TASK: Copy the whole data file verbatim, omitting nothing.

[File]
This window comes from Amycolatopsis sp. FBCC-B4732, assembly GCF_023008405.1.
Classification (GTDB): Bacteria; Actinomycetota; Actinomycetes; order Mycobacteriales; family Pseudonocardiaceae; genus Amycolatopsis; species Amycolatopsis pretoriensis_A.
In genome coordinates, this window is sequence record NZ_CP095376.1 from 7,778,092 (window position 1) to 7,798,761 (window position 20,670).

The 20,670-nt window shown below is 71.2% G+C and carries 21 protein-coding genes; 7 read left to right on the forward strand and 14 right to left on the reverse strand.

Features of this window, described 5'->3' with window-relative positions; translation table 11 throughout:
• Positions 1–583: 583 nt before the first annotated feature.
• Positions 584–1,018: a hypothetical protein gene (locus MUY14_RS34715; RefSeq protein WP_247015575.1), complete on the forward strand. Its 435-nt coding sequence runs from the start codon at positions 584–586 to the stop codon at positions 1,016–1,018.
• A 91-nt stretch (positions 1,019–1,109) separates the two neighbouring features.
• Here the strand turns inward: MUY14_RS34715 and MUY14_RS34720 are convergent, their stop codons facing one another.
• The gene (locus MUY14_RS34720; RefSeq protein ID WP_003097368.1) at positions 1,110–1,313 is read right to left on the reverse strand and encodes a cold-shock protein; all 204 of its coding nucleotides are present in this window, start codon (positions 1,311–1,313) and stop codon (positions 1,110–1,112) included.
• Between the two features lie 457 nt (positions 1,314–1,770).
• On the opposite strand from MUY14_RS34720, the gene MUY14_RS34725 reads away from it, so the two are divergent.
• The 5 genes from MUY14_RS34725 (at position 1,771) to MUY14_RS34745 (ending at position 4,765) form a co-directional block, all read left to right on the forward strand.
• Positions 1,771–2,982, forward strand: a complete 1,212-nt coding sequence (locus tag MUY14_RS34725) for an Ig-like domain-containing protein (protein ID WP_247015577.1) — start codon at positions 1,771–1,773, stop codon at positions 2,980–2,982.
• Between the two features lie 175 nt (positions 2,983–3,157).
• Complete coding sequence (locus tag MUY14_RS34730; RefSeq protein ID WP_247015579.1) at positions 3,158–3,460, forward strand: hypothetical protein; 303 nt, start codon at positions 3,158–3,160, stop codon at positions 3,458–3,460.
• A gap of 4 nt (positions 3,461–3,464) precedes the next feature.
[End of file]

This window comes from Amycolatopsis sp. FBCC-B4732, assembly GCF_023008405.1.
Classification (GTDB): Bacteria; Actinomycetota; Actinomycetes; order Mycobacteriales; family Pseudonocardiaceae; genus Amycolatopsis; species Amycolatopsis pretoriensis_A.
In genome coordinates, this window is sequence record NZ_CP095376.1 from 7,778,092 (window position 1) to 7,798,761 (window position 20,670).

The 20,670-nt window shown below is 71.2% G+C and carries 21 protein-coding genes; 7 read left to right on the forward strand and 14 right to left on the reverse strand.

Features of this window, described 5'->3' with window-relative positions; translation table 11 throughout:
• Positions 1–583: 583 nt before the first annotated feature.
• Positions 584–1,018: a hypothetical protein gene (locus MUY14_RS34715; RefSeq protein WP_247015575.1), complete on the forward strand. Its 435-nt coding sequence runs from the start codon at positions 584–586 to the stop codon at positions 1,016–1,018.
• A 91-nt stretch (positions 1,019–1,109) separates the two neighbouring features.
• Here the strand turns inward: MUY14_RS34715 and MUY14_RS34720 are convergent, their stop codons facing one another.
• The gene (locus MUY14_RS34720; RefSeq protein ID WP_003097368.1) at positions 1,110–1,313 is read right to left on the reverse strand and encodes a cold-shock protein; all 204 of its coding nucleotides are present in this window, start codon (positions 1,311–1,313) and stop codon (positions 1,110–1,112) included.
• Between the two features lie 457 nt (positions 1,314–1,770).
• On the opposite strand from MUY14_RS34720, the gene MUY14_RS34725 reads away from it, so the two are divergent.
• The 5 genes from MUY14_RS34725 (at position 1,771) to MUY14_RS34745 (ending at position 4,765) form a co-directional block, all read left to right on the forward strand.
• Positions 1,771–2,982, forward strand: a complete 1,212-nt coding sequence (locus tag MUY14_RS34725) for an Ig-like domain-containing protein (protein ID WP_247015577.1) — start codon at positions 1,771–1,773, stop codon at positions 2,980–2,982.
• Between the two features lie 175 nt (positions 2,983–3,157).
• Complete coding sequence (locus tag MUY14_RS34730; RefSeq protein ID WP_247015579.1) at positions 3,158–3,460, forward strand: hypothetical protein; 303 nt, start codon at positions 3,158–3,160, stop codon at positions 3,458–3,460.
• A gap of 4 nt (positions 3,461–3,464) precedes the next feature.